Abkhazia: God's Country

For years the darlings of the Soviet regime, the Abkhazians now face their greatest challenge: building a stable nation-state through hard work and personal sacrifice

Abkhazia: God's Country

For years the darlings of the Soviet regime, the Abkhazians now face their greatest challenge: building a stable nation-state through hard work and personal sacrifice

There is an ancient legend which the Abkhazians never tire of recounting. They say that, when God had created the earth, He allocated each tribe its ethnic homeland, according to the number of its people and the services they had rendered Him.

The Abkhazian leader was the last to make an appearance and God asked, "Where were you when I was handing out the countries? I've got nothing left for you." The Abkhazian replied, "We had guests at our house, Lord, and we couldn't leave them without showing proper hospitality."

As a reward for such generosity of spirit, God gave the Abkhazians the lands that he had set aside for himself.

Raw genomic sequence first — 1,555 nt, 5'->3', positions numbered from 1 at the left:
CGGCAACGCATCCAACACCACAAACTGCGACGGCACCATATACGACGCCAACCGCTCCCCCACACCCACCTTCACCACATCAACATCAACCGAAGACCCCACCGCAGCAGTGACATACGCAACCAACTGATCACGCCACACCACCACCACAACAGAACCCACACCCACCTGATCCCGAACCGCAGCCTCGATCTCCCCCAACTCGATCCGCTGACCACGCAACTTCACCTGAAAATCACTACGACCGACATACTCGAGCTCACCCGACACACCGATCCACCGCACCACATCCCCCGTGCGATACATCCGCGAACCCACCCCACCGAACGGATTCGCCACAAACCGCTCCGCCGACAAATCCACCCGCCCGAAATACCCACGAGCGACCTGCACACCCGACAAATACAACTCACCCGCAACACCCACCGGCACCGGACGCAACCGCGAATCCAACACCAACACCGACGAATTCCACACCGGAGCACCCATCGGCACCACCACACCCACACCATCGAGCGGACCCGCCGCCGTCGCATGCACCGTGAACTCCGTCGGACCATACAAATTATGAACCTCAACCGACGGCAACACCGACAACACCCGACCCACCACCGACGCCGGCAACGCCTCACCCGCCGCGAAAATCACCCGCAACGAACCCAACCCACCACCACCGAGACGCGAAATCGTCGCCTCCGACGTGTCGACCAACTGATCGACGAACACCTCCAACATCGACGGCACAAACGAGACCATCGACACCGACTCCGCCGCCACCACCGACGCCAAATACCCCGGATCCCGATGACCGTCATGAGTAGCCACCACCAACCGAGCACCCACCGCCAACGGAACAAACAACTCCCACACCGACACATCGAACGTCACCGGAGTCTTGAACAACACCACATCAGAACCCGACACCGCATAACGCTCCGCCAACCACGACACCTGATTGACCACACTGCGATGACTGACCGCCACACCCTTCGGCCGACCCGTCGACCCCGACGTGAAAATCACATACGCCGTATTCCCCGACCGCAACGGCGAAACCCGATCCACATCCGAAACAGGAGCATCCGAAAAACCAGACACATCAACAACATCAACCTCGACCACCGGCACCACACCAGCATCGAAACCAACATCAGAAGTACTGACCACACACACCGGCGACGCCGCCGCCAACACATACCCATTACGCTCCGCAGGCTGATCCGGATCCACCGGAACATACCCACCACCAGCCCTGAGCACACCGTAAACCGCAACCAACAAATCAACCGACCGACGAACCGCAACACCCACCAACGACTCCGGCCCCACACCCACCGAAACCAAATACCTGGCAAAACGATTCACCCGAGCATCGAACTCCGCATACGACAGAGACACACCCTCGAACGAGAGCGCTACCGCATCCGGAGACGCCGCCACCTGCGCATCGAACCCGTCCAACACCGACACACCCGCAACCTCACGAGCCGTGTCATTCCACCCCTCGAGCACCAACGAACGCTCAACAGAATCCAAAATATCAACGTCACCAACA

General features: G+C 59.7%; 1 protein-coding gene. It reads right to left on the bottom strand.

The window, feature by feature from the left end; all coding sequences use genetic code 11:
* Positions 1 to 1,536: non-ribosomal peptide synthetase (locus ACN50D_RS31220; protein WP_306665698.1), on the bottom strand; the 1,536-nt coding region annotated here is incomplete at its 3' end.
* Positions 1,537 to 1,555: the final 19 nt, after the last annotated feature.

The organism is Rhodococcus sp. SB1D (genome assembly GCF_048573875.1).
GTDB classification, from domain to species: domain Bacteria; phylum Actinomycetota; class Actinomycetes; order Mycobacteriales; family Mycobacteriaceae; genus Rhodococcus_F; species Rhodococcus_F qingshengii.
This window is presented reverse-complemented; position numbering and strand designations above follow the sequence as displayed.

But this promising start has turned out to be more of a curse than a blessing. It was largely due to this abundance of natural beauty and legendary hospitality that, during the Communist period, the proportion of ethnic Abkhazians in the republic dropped from 80 per cent to just 17 per cent.

Boasting one of the few sub-tropical climates in the former Soviet Union, Abkhazia became a major producer of tobacco, tea, citrus fruits and grapes.

Most importantly, as the old joke goes, the Caucasus mountain ridge was so high that the shadow of Communism never really fell on Abkhazia. Instead, it become a destination of choice for the Soviet elite who built their heavily guarded dachas along the Black Sea coast.

However, during the Stalinist era, a process of Georgianification was set in motion with the Georgian population of Abkhazia soaring from 10 per cent in the 1930s to 46 per cent by 1952. And, despite the moderating influences of Khrushchev and Brezhnev, a huge rift opened up between the Georgian and Abkhazian political elites.

War broke out in 1992 and a series of Abkhazian victories, supported by Russian troops, forced 250,000 Georgians to flee either to Georgia or to southern Russia. The population of the republic was almost halved but only a third of those who remained were actually Abkhazian. Other major ethnic groups include Armenians, Russians and Megrelians (from the Galsky region, which borders on Georgia).